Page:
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Image Entertainment presents
Alone in the Dark (1982)

"We'll get out when the time is right."
- Hawkes (Jack Palance)

Review By: Rich Rosell   
Published: October 04, 2005

Stars: Martin Landau, Jack Palance, Donald Pleasence, Dwight Schultz
Other Stars: Erland van Lidth, Carol Levy, Deborah Hedwall, Lee Taylor-Allan, Elizabeth Ward, Phillip Clark, Gordon Watkins, Brent Jennings
Director: Jack Sholder

MPAA Rating: R for (nudity, violence)
Run Time: 01h:33m:24s
Release Date: September 13, 2005
UPC: 014381131628
Genre: suspense thriller


Style
Grade
Substance
Grade
Image Transfer
Grade
Audio Transfer
Grade
Extras
Grade
B+ BB-B B-

DVD Review

Four mental patients, all extremely dangerous and unhinged in their own special ways, escape from an institution during a blackout, and proceed to torment and stalk a doctor and his family. Made during the heyday of the slasher genre, that's the short version of writer/director Jack (The Hidden) Sholder's 1982 feature debut Alone In The Dark, a generally forgotten film that is far better than most of the films it's lumped in with. It's not really a slasher pic, not necessarily a horror film, but instead a surprisingly tense thriller that waffles between humor and tension fairly well.

The casting is spot on, with Martin Landau and Jack Palance getting to go way over the top as two of the escaped crazies, while Donald Pleasence—always a scene stealer—takes on the role of the liberal, pot-smoking head of the mental institution, and before we even meet him a character has informed us "his methods may seem a little bizarre." That goes without saying in a film like this, and when the maniacally giggling Landau and stone-faced Palance get free from Pleasance and his low-fi security system, it's time for the exaggerated acting meter to go off the charts for all three, in a really good way.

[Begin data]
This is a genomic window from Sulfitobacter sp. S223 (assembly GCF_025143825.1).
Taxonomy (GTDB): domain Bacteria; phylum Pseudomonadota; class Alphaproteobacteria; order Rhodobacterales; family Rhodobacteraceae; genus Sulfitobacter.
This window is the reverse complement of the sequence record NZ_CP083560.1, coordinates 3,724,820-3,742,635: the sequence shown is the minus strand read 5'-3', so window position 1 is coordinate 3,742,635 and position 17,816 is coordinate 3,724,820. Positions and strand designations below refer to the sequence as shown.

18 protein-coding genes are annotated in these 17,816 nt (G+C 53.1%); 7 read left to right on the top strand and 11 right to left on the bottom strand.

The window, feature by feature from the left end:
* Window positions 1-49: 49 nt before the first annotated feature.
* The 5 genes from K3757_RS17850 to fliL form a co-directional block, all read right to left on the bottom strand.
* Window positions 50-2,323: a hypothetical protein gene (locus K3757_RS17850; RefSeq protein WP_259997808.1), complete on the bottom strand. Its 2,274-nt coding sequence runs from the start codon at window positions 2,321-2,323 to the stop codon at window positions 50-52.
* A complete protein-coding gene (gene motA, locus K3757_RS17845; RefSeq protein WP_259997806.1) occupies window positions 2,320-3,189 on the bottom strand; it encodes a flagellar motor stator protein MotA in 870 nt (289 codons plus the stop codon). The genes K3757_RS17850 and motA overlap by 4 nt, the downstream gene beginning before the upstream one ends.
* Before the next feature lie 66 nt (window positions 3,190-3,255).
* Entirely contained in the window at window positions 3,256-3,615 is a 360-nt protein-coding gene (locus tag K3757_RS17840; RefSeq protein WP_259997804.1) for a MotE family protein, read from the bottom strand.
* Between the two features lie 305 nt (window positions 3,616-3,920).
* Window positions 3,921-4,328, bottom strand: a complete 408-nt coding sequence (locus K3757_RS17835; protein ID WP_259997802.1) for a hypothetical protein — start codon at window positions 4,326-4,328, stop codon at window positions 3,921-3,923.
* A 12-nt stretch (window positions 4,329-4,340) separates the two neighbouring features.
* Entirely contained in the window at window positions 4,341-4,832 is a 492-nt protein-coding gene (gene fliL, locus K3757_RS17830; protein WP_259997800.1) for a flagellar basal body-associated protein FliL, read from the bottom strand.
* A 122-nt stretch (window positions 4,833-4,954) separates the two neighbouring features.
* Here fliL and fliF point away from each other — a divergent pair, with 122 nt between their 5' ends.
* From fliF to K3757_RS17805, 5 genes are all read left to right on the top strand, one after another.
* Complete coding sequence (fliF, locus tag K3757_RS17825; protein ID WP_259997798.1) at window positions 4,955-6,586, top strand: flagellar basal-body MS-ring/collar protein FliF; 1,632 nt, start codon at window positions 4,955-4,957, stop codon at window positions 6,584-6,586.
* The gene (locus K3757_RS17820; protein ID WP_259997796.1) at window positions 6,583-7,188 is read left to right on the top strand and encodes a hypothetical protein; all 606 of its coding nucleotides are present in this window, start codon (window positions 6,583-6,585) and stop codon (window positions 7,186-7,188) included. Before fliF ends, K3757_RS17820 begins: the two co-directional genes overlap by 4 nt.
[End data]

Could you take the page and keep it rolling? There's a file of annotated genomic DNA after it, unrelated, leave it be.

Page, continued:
A pre-A-Team Dwight Schultz plays the new doctor in town, and he and his family are targeted for elimination because the escaped patients (Pleasence calls them "voyagers") believe that the new doc is responsible for the death of his predecessor. With the power out all over town, Schultz, his wife, young daughter, his visiting "punk" sister and her hunky new boyfriend eventually end up trapped in a house, not quite realizing the danger they're in until it is too late. Sholder takes this potentially ham-fisted premise and dresses it up with some real menace, such as the brooding Erland van Lidth (Grossberger from Stir Crazy) playing a large, hulking pedophile, who gets one of the film's genuinely creepiest scenes as he pretends to be the babysitter for Schultz's daughter. It's a chilling sequence in a film that sometimes spends its time wandering into areas of dark comedy, and it helps keep things threatening.

Alone In The Dark sort of fell under the popular culture radar over the years, which is unfortunate because it is really one of those B-movies that doesn't take itself too seriously, and one that makes the most of the intentionally manic performances by Landau, Palance and Pleasence. It's nice to see that Image has taken a shot at helping this one find an audience after all those years, because it merits another look now that the slasher genre has subsided somewhat.